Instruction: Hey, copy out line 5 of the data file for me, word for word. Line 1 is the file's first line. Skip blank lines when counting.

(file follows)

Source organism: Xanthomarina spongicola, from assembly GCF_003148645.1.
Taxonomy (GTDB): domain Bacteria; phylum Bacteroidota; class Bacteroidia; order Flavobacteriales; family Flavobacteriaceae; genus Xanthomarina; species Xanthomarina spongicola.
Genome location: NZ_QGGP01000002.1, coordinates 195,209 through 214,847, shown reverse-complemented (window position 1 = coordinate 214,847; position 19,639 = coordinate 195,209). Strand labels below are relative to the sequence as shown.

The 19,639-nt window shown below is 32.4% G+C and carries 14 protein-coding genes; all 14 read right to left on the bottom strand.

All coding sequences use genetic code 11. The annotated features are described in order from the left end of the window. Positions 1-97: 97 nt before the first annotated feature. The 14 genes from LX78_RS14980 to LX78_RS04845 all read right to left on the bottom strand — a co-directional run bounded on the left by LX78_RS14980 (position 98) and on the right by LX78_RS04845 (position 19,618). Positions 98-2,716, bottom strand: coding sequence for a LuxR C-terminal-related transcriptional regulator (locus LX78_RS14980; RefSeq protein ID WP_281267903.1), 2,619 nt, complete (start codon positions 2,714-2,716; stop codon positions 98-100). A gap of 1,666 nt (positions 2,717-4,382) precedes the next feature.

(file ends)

All coding sequences use genetic code 11. The annotated features are described in order from the left end of the window. Positions 1-97: 97 nt before the first annotated feature. The 14 genes from LX78_RS14980 to LX78_RS04845 all read right to left on the bottom strand — a co-directional run bounded on the left by LX78_RS14980 (position 98) and on the right by LX78_RS04845 (position 19,618). Positions 98-2,716, bottom strand: coding sequence for a LuxR C-terminal-related transcriptional regulator (locus LX78_RS14980; RefSeq protein ID WP_281267903.1), 2,619 nt, complete (start codon positions 2,714-2,716; stop codon positions 98-100). A gap of 1,666 nt (positions 2,717-4,382) precedes the next feature.